- -- 

Jim Brink, Toyota/ASE Certified Technician	1986 Toyota Std. Bed 4WD

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Date: Mon, 05 Jan 1998 20:59:55 -0800
From: Jim Brink 
Subject: Used (low mi) engine source?
To: Toy4x4@tlca.org

Scott Rowin wrote:
> 
>I heard about a place that sells low milage Japanese engines.. whats
> the name (and possibly phone #) to them?

Is it K. Watanabe Corp. in Lynwood, CA?

(310) 763-6420.
- --
Jim Brink--Toyota/ASE Certified Technician             '86 Std. Bed 22R
Manhattan Beach, CA				   32x11.50/15 BFG M/Ts
ToyTech@off-road.com                       	
************************************************************************
TLCA# 6184/ Friends of the Mojave Road (FOMR)

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Date: Wed, 25 Feb 1998 19:29:48 -0800
From: Jim Brink 
Subject: 22R Headgasket Replacement
To: Toy4x4@tlca.org

Eli Madden wrote:
> 
> Hi folks, me again.
> I was wondering what people recommend for gasket cement on
> headgasket of a 22R.....and any other tips for installing one.

Use black or grey RTV only on the forward portion of the gasket where it
seals the timing cover.

Removal and installation of the head is much easier with the manifolds
installed as it gives you and an assistant something to hold on to.
Having a third person around helps to wiggle the timing chain up through
the head during installation.

An engine hoist makes it a one-person job.

- -- 

Jim Brink, Toyota/ASE Certified Technician	1986 Toyota Std. Bed 4WD
Manhattan Beach, CA				32x11.50/15 BFG M/Ts
ToyTech@Off-Road.com
************************************************************************
TLCA - Friends of the Mojave Road (FOMR) - CA4WDC

Visit http://www.off-road.com Putting Off-Road, Online!

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Date: Mon, 16 Mar 1998 18:47:18 -0700
From: "Baltzly, Michael R(C05422)" 
Subject: bearings and rings
To: "'Toy4x4@tlca.org'" 

>A month ago someone posted that they were going to install rings and rod
>bearings while the block remained in the truck.  Please let us know how
>successful your efforts were, i.e.  oil consumption, power increase etc.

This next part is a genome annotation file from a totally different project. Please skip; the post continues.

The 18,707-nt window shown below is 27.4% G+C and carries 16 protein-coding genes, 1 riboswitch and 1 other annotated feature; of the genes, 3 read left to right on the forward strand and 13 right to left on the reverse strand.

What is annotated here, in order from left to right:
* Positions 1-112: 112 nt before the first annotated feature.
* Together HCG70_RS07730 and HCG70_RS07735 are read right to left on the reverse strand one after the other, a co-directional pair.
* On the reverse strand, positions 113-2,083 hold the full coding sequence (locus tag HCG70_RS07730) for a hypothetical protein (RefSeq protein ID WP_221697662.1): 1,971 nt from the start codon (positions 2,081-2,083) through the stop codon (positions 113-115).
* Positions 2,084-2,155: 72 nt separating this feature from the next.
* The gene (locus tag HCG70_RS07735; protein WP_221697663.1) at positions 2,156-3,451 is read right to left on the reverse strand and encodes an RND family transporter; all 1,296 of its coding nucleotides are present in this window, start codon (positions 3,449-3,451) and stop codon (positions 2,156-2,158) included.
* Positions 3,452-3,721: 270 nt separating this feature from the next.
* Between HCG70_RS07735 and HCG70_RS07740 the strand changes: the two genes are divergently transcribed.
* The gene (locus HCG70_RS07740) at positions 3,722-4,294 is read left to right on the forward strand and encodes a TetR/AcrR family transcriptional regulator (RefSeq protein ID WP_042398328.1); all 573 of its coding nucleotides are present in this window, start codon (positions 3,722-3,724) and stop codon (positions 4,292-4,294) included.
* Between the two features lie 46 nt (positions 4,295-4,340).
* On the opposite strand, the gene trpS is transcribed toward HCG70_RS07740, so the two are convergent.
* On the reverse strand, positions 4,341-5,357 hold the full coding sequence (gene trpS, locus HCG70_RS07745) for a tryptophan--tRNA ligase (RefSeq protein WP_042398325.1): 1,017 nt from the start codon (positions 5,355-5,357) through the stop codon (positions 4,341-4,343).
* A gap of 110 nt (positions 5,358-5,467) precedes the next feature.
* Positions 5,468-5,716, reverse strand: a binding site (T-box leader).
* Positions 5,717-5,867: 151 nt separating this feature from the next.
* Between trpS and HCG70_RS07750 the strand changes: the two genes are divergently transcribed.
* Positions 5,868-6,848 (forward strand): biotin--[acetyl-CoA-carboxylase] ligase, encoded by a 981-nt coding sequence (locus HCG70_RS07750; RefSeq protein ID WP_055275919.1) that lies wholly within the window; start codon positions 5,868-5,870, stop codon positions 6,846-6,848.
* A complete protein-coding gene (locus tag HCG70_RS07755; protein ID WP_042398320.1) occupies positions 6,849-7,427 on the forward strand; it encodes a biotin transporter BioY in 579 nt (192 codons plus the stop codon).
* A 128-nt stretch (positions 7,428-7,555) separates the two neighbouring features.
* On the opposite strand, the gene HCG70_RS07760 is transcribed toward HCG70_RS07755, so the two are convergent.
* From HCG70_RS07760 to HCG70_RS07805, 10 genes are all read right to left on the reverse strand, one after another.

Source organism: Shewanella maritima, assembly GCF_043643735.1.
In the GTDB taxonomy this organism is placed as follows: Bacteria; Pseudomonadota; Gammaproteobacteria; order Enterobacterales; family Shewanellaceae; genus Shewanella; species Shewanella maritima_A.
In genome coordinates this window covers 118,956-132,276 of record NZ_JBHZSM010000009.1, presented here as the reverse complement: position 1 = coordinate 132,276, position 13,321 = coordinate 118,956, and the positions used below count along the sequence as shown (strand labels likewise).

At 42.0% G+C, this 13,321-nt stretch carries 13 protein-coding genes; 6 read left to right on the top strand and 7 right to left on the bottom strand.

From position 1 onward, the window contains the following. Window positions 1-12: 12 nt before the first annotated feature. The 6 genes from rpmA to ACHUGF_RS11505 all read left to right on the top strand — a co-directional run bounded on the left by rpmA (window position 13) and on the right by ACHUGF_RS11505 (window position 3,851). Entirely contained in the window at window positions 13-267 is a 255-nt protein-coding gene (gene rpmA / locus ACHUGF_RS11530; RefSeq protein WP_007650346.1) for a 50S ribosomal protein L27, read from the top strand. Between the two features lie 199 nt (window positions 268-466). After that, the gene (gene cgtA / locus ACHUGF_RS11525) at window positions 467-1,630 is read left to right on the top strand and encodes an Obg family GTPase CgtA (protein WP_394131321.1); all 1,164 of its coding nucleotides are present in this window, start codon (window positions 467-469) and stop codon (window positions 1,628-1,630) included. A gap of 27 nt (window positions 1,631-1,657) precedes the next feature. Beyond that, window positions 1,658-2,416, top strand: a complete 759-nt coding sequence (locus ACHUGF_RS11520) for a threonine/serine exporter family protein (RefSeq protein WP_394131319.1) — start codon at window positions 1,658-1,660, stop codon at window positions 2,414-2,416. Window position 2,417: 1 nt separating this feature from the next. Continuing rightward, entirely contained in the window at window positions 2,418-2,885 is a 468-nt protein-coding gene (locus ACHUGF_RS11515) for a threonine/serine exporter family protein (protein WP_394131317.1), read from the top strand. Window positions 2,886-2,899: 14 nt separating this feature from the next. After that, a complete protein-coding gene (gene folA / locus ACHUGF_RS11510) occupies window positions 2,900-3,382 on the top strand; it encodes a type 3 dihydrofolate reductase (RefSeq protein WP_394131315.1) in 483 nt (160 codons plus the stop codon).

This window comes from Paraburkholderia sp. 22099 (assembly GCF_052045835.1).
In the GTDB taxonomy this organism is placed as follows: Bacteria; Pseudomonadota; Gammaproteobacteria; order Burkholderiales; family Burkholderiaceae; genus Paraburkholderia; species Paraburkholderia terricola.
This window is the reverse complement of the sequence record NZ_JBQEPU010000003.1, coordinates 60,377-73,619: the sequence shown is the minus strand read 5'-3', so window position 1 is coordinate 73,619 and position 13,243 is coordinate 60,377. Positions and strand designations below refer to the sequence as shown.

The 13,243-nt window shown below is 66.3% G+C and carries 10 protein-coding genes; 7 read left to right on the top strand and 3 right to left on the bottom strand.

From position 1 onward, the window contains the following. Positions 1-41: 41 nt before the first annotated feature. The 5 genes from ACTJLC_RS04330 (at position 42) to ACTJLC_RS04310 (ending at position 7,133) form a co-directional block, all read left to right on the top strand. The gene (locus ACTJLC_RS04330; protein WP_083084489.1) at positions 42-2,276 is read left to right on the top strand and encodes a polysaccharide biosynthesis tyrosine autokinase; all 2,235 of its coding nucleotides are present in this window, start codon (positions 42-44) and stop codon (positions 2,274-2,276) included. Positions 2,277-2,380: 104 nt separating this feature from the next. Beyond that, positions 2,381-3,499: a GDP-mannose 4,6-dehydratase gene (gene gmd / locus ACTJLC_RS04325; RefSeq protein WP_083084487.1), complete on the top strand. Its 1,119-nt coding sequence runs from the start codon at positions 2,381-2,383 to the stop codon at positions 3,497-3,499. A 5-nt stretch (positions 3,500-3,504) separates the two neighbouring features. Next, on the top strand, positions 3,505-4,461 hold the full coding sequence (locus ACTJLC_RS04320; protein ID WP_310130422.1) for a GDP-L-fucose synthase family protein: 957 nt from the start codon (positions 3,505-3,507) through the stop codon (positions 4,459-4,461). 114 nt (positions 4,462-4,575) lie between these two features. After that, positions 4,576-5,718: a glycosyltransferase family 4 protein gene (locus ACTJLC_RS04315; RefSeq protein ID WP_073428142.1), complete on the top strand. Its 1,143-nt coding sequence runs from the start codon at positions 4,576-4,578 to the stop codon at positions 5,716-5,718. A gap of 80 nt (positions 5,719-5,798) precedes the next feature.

I replaced my rings and rod bearings around the end of January.  I 
only have about 1100 miles since then and I was going to wait a little 
longer to get a better feel for the oil consumption, but I can tell 
you how things have gone so far.

My truck is a carbureted 1985 longbed, 209,000 miles, completely 
stock.  It was burning around 2 quarts of oil per tank of gas.  When I 
floored the gas pedal to enter a freeway I could see a huge blue cloud 
in my rearview mirror.  My oil got black 2 miles after it was changed. 
 I bought 20-50 oil by the case at Costco.  Other than that, the 
engine ran fairly well.  When I replaced the rings I filled the 
crankcase up with 20-50 and had burned about 1/4 quart after 500 
miles.  At that point I had the oil changed with 10-30 and I have not 
burned a noticeable amount in 600 miles.  It is hard to read the 
dipstick when the oil is hot because it has stayed clear rather than 
get black.  I don't put out any blue clouds, and I can feel real 
compression holding me back when I let off on the throttle.  Power is 
up noticably.  I think that the operation was a success.


Notes on replacing rings
- --------------------------------
First, let me say that I am not a top banana mechanic compared to many 
people on this list, so please feel free to correct me.  Second, sorry 
about the length of this post.

|From what I have seen and heard, when 22R engines are burning 
significant amounts of oil it is always coming through the rings. 
 Some other engine families have problems with valves or valve seals, 
but you are kidding yourself if you think that your 22R's heavy oil 
consumption is going to be helped by a valve job.  The best solution 
is to remove the engine from the truck and have it bored, measured, 
and rebuilt to perfection.  Another alternative is to just replace the 
rings.  This is a lot cheaper, and also a lot easier if you don't have